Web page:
The Museum of Hoaxes
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The Great Electric Sugar Swindle, 1884
The Society for Indecency to Naked Animals, 1959
Man flies by own lung power, 1934
Taco Bells buys the Liberty Bell, 1996
Rachael Ray cooks her family and her dog
Lord Gordon-Gordon, robber of the robber barons, 1871
September Morn, the painting that shocked the censor, 1913
The Nazi Air Marker Hoax, 1942
Eccentric's last prank, 66 years after his death, 1900
The boy with the golden tooth, 1593
Mock Listing in New York Times -- April Fool's Day, 2001
In its television section, the New York Times ran a capsule review of the 1924 movie The Sea Hawk, describing it as a "high-tech swashbuckler about a mild-mannered news assistant who ransacks a New York newspaper office via remote control." Two Times staffers, Tim Sastrowardoyo and Marilyn McCauley, were listed as stars. Two days later the Times ran a correction, noting that the film "is actually an adaptation of Rafael Sabatini's 1915 novel about an English nobleman sold into slavery. It stars Milton Sills and Enid Bennett." It further explained:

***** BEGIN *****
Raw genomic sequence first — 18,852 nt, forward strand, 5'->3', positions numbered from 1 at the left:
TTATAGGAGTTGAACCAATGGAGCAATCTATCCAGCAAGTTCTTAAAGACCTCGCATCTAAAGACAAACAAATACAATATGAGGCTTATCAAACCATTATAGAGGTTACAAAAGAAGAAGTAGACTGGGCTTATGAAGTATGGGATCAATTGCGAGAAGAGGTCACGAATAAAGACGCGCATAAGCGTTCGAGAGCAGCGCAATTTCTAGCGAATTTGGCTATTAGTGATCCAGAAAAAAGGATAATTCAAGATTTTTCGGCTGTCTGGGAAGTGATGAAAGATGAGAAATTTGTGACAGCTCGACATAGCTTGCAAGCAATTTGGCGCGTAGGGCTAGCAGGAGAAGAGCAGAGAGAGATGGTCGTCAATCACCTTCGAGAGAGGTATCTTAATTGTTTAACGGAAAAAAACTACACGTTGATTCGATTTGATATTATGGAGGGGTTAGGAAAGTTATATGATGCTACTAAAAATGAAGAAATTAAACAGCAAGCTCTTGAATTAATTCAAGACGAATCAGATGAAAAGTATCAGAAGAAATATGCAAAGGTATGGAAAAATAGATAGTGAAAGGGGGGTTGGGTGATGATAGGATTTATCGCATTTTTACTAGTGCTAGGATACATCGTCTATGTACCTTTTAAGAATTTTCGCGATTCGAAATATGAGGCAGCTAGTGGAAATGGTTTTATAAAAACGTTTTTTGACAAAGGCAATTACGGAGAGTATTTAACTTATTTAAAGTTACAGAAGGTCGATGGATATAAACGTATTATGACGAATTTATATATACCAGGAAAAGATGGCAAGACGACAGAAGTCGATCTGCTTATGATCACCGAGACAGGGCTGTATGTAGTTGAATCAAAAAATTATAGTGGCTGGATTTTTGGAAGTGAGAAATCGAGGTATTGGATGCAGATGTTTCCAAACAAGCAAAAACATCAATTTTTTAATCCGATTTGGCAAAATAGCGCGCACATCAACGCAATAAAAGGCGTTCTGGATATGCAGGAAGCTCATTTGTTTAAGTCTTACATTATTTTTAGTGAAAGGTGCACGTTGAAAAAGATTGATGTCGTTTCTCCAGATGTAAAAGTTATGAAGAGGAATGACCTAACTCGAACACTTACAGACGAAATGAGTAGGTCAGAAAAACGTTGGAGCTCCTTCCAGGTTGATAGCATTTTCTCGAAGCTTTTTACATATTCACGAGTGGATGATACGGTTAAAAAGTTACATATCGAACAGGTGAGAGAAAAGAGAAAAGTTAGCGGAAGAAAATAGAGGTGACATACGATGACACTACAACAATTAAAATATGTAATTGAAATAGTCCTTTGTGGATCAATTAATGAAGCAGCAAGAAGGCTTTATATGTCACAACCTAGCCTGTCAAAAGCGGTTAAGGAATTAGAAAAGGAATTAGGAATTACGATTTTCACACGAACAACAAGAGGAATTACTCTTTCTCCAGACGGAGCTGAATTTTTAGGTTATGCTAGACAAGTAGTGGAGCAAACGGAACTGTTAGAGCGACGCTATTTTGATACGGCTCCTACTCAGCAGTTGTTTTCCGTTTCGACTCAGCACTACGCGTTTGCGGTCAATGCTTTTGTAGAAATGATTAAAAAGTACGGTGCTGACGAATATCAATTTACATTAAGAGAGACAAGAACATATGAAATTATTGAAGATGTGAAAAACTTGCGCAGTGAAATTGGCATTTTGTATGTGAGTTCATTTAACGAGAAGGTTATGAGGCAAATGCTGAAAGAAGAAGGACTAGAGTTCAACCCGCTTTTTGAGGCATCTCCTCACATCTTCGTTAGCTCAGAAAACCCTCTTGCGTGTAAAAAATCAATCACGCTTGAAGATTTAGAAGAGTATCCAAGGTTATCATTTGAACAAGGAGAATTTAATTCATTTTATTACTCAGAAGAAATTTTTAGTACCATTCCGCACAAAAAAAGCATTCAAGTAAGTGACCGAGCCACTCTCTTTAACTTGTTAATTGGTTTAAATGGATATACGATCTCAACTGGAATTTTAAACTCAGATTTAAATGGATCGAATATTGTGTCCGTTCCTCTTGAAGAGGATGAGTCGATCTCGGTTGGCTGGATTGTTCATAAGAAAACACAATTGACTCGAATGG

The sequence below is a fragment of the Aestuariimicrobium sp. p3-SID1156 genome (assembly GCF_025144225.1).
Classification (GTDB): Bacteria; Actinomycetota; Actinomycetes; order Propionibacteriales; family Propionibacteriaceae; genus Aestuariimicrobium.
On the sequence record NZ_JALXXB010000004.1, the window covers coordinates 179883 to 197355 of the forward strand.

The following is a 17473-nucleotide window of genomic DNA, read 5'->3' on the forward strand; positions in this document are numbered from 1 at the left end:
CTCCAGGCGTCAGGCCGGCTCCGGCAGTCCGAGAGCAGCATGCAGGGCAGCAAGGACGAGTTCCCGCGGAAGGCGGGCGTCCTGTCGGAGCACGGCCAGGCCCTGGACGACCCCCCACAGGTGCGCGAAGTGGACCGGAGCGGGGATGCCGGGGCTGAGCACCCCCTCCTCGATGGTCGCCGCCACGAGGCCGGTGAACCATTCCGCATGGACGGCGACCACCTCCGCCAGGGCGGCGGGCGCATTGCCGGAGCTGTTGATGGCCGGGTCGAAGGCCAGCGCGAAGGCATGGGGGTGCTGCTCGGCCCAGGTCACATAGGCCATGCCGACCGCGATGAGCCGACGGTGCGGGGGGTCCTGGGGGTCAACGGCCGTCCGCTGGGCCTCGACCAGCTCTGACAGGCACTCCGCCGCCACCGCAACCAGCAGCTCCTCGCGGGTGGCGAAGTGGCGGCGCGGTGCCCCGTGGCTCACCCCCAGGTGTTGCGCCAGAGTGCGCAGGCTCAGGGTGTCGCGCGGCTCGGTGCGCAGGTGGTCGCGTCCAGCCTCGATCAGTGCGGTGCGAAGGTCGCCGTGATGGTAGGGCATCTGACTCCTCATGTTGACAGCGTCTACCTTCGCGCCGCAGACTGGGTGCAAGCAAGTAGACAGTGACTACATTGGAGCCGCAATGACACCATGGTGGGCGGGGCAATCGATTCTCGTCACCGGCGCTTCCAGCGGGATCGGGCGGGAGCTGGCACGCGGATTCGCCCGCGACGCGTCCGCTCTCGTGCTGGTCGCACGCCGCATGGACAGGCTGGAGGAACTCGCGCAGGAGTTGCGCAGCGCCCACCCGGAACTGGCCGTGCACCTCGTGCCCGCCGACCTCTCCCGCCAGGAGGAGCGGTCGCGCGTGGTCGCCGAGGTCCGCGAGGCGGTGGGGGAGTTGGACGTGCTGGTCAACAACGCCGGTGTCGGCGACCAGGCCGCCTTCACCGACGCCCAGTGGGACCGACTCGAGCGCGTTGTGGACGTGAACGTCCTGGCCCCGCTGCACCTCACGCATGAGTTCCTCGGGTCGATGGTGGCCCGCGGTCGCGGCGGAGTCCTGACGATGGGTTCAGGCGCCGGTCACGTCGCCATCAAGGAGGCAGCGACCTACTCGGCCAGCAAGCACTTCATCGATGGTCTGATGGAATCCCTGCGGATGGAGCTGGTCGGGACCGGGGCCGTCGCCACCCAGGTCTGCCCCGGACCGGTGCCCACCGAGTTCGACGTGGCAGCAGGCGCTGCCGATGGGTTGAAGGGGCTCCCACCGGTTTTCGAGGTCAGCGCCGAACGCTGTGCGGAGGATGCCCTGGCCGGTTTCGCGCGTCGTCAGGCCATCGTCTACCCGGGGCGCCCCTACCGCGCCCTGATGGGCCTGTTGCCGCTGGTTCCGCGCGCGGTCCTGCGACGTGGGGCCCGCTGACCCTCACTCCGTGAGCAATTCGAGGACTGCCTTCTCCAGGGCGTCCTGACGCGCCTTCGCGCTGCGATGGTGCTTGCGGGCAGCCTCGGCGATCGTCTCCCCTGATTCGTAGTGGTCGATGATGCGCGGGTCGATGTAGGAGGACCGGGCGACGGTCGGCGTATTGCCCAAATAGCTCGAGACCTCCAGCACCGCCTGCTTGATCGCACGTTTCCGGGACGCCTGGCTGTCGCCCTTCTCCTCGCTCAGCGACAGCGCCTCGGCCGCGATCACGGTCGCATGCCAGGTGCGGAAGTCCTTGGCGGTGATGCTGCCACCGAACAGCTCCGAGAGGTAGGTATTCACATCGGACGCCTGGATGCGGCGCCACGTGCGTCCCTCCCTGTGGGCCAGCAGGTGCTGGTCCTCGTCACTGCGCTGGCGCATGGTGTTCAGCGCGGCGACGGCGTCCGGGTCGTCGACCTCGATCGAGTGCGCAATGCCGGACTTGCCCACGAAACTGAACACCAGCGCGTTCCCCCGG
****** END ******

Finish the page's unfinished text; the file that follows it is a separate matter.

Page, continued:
The mock listing came from a feature syndicate that maintains The Times's movie capsule database and assembles the daily and weekly listings. An investigation has found that the "Sea Hawk" entry was one of three dummy listings written at The Times in December 1998 and transmitted to the syndicate to test the technology; they were not supposed to be stored. "The Sea Hawk" had most recently been televised in November 1998 and was not again scheduled until last Sunday. The Times regrets any inconvenience to readers. It is also, frankly, speechless at the coincidence of the April Fool's Day publication.

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All text Copyright © 2014 by Alex Boese, except where otherwise indicated. All rights reserved.